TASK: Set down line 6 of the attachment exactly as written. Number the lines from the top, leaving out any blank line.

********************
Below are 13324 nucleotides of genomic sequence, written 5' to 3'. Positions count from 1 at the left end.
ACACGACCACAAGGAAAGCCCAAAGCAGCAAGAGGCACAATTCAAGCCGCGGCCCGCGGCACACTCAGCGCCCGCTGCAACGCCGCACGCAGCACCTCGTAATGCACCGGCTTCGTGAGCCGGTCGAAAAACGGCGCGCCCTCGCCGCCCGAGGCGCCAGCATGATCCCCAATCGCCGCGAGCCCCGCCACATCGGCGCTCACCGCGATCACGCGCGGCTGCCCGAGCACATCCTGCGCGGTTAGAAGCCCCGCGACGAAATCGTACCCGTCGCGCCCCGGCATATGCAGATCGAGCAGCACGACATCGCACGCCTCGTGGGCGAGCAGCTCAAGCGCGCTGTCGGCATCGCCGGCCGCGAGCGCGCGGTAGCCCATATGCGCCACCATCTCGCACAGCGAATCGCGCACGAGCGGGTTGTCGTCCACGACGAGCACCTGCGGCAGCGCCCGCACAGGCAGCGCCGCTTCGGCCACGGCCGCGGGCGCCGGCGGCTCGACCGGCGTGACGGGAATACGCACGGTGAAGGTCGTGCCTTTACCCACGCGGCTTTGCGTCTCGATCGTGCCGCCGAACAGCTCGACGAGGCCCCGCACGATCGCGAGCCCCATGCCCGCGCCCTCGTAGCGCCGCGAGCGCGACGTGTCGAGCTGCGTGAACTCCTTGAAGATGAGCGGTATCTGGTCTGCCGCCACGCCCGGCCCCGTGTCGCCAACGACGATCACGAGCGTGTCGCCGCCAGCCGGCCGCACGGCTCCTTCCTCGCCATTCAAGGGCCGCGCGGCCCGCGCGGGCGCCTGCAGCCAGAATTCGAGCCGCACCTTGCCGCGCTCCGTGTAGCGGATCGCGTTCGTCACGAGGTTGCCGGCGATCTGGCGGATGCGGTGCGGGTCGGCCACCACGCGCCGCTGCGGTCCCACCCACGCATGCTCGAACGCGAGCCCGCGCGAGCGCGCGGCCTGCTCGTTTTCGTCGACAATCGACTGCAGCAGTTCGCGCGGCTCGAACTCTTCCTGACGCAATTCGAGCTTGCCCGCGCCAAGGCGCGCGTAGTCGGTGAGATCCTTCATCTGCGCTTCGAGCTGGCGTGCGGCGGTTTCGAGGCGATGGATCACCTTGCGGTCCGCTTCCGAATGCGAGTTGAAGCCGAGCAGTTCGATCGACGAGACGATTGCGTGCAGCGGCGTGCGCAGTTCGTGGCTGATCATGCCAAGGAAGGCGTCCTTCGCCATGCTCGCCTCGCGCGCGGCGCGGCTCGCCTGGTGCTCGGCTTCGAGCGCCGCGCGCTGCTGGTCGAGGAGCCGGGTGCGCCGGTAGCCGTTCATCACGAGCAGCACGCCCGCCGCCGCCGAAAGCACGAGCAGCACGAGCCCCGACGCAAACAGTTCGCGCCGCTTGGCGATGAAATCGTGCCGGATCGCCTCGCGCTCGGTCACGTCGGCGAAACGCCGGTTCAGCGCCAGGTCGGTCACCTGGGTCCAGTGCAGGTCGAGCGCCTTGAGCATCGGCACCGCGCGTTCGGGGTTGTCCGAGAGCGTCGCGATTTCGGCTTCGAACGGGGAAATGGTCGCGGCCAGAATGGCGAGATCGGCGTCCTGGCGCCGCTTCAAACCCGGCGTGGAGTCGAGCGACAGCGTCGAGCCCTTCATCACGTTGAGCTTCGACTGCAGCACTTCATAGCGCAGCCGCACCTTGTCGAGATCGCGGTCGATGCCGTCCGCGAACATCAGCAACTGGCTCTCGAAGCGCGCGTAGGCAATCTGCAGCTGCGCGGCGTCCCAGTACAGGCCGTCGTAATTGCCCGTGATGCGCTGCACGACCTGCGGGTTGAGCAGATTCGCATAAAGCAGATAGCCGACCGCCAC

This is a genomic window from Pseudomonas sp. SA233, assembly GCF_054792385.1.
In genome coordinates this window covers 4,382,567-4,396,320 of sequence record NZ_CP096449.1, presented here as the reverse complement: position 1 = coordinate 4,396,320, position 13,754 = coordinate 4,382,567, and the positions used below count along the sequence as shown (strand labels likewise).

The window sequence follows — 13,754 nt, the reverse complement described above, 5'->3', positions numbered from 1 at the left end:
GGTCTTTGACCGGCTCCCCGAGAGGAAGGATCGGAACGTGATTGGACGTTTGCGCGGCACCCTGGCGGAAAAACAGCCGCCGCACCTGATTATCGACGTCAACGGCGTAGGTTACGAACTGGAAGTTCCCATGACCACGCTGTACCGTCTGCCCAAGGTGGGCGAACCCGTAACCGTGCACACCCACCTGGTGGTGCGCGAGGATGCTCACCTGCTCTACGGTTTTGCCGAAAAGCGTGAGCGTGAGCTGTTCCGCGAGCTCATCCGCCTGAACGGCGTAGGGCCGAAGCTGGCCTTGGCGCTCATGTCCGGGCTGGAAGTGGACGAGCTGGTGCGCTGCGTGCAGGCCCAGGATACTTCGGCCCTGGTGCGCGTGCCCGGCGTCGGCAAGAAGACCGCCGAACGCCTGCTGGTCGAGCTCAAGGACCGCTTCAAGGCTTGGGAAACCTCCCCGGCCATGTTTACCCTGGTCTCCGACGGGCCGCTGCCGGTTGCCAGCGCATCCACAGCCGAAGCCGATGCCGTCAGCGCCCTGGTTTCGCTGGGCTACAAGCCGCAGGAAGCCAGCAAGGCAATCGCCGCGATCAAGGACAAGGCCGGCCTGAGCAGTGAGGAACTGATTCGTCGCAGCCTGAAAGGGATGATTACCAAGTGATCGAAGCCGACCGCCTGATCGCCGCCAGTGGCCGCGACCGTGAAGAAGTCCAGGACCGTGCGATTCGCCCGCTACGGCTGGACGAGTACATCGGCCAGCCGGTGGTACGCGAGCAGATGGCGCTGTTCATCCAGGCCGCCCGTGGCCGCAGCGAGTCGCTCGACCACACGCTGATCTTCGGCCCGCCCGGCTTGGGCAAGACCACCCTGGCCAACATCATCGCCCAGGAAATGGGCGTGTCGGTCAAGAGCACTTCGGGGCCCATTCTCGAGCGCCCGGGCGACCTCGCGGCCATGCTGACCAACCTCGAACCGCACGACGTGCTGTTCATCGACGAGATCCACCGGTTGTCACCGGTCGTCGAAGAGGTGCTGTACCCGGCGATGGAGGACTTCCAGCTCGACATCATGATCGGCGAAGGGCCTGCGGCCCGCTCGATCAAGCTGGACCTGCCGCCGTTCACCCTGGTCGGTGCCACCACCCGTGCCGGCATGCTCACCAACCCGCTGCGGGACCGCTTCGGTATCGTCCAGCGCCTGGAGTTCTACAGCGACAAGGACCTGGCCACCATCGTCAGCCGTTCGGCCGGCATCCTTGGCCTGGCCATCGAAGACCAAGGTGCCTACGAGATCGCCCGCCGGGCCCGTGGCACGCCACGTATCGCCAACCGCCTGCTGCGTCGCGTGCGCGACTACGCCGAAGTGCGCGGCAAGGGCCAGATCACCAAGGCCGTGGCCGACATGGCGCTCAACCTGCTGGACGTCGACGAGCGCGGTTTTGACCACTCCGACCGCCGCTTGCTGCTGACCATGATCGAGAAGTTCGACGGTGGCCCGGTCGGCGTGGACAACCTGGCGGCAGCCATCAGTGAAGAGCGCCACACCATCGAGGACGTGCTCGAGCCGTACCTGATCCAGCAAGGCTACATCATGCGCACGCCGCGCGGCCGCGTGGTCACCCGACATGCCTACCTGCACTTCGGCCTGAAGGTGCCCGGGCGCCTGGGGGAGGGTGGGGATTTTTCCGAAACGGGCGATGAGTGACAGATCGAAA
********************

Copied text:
GGTCTTTGACCGGCTCCCCGAGAGGAAGGATCGGAACGTGATTGGACGTTTGCGCGGCACCCTGGCGGAAAAACAGCCGCCGCACCTGATTATCGACGTCAACGGCGTAGGTTACGAACTGGAAGTTCCCATGACCACGCTGTACCGTCTGCCCAAGGTGGGCGAACCCGTAACCGTGCACACCCACCTGGTGGTGCGCGAGGATGCTCACCTGCTCTACGGTTTTGCCGAAAAGCGTGAGCGTGAGCTGTTCCGCGAGCTCATCCGCCTGAACGGCGTAGGGCCGAAGCTGGCCTTGGCGCTCATGTCCGGGCTGGAAGTGGACGAGCTGGTGCGCTGCGTGCAGGCCCAGGATACTTCGGCCCTGGTGCGCGTGCCCGGCGTCGGCAAGAAGACCGCCGAACGCCTGCTGGTCGAGCTCAAGGACCGCTTCAAGGCTTGGGAAACCTCCCCGGCCATGTTTACCCTGGTCTCCGACGGGCCGCTGCCGGTTGCCAGCGCATCCACAGCCGAAGCCGATGCCGTCAGCGCCCTGGTTTCGCTGGGCTACAAGCCGCAGGAAGCCAGCAAGGCAATCGCCGCGATCAAGGACAAGGCCGGCCTGAGCAGTGAGGAACTGATTCGTCGCAGCCTGAAAGGGATGATTACCAAGTGATCGAAGCCGACCGCCTGATCGCCGCCAGTGGCCGCGACCGTGAAGAAGTCCAGGACCGTGCGATTCGCCCGCTACGGCTGGACGAGTACATCGGCCAGCCGGTGGTACGCGAGCAGATGGCGCTGTTCATCCAGGCCGCCCGTGGCCGCAGCGAGTCGCTCGACCACACGCTGATCTTCGGCCCGCCCGGCTTGGGCAAGACCACCCTGGCCAACATCATCGCCCAGGAAATGGGCGTGTCGGTCAAGAGCACTTCGGGGCCCATTCTCGAGCGCCCGGGCGACCTCGCGGCCATGCTGACCAACCTCGAACCGCACGACGTGCTGTTCATCGACGAGATCCACCGGTTGTCACCGGTCGTCGAAGAGGTGCTGTACCCGGCGATGGAGGACTTCCAGCTCGACATCATGATCGGCGAAGGGCCTGCGGCCCGCTCGATCAAGCTGGACCTGCCGCCGTTCACCCTGGTCGGTGCCACCACCCGTGCCGGCATGCTCACCAACCCGCTGCGGGACCGCTTCGGTATCGTCCAGCGCCTGGAGTTCTACAGCGACAAGGACCTGGCCACCATCGTCAGCCGTTCGGCCGGCATCCTTGGCCTGGCCATCGAAGACCAAGGTGCCTACGAGATCGCCCGCCGGGCCCGTGGCACGCCACGTATCGCCAACCGCCTGCTGCGTCGCGTGCGCGACTACGCCGAAGTGCGCGGCAAGGGCCAGATCACCAAGGCCGTGGCCGACATGGCGCTCAACCTGCTGGACGTCGACGAGCGCGGTTTTGACCACTCCGACCGCCGCTTGCTGCTGACCATGATCGAGAAGTTCGACGGTGGCCCGGTCGGCGTGGACAACCTGGCGGCAGCCATCAGTGAAGAGCGCCACACCATCGAGGACGTGCTCGAGCCGTACCTGATCCAGCAAGGCTACATCATGCGCACGCCGCGCGGCCGCGTGGTCACCCGACATGCCTACCTGCACTTCGGCCTGAAGGTGCCCGGGCGCCTGGGGGAGGGTGGGGATTTTTCCGAAACGGGCGATGAGTGACAGATCGAAA